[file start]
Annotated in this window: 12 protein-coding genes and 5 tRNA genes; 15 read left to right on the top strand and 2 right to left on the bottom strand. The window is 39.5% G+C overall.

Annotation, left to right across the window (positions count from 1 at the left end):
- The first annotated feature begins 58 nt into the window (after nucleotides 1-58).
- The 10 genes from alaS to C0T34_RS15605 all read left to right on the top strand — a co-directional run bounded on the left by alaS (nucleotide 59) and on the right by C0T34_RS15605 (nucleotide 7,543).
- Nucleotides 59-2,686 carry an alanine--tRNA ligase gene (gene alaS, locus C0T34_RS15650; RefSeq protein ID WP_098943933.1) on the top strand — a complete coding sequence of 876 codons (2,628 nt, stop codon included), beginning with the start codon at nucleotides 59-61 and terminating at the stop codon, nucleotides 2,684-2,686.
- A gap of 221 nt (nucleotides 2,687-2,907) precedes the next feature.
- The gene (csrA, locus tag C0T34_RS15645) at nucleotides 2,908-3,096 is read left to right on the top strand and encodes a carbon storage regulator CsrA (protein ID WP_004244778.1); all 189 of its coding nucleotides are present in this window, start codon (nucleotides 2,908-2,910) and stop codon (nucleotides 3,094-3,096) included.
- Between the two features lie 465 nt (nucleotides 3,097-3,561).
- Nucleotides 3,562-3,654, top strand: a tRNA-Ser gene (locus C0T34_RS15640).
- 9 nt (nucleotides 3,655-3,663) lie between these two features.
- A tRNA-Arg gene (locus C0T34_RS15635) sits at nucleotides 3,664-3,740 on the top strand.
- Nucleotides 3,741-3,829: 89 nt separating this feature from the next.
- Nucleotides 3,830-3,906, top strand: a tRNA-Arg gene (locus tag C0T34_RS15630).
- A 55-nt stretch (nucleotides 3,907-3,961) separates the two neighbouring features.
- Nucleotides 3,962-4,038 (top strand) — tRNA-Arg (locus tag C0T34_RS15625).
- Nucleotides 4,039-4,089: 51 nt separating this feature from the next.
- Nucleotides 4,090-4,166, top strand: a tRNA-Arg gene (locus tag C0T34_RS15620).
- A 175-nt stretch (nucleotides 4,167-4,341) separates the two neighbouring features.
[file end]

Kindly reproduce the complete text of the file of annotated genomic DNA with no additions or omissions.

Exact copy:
Annotated in this window: 12 protein-coding genes and 5 tRNA genes; 15 read left to right on the top strand and 2 right to left on the bottom strand. The window is 39.5% G+C overall.

Annotation, left to right across the window (positions count from 1 at the left end):
- The first annotated feature begins 58 nt into the window (after nucleotides 1-58).
- The 10 genes from alaS to C0T34_RS15605 all read left to right on the top strand — a co-directional run bounded on the left by alaS (nucleotide 59) and on the right by C0T34_RS15605 (nucleotide 7,543).
- Nucleotides 59-2,686 carry an alanine--tRNA ligase gene (gene alaS, locus C0T34_RS15650; RefSeq protein ID WP_098943933.1) on the top strand — a complete coding sequence of 876 codons (2,628 nt, stop codon included), beginning with the start codon at nucleotides 59-61 and terminating at the stop codon, nucleotides 2,684-2,686.
- A gap of 221 nt (nucleotides 2,687-2,907) precedes the next feature.
- The gene (csrA, locus tag C0T34_RS15645) at nucleotides 2,908-3,096 is read left to right on the top strand and encodes a carbon storage regulator CsrA (protein ID WP_004244778.1); all 189 of its coding nucleotides are present in this window, start codon (nucleotides 2,908-2,910) and stop codon (nucleotides 3,094-3,096) included.
- Between the two features lie 465 nt (nucleotides 3,097-3,561).
- Nucleotides 3,562-3,654, top strand: a tRNA-Ser gene (locus C0T34_RS15640).
- 9 nt (nucleotides 3,655-3,663) lie between these two features.
- A tRNA-Arg gene (locus C0T34_RS15635) sits at nucleotides 3,664-3,740 on the top strand.
- Nucleotides 3,741-3,829: 89 nt separating this feature from the next.
- Nucleotides 3,830-3,906, top strand: a tRNA-Arg gene (locus tag C0T34_RS15630).
- A 55-nt stretch (nucleotides 3,907-3,961) separates the two neighbouring features.
- Nucleotides 3,962-4,038 (top strand) — tRNA-Arg (locus tag C0T34_RS15625).
- Nucleotides 4,039-4,089: 51 nt separating this feature from the next.
- Nucleotides 4,090-4,166, top strand: a tRNA-Arg gene (locus tag C0T34_RS15620).
- A 175-nt stretch (nucleotides 4,167-4,341) separates the two neighbouring features.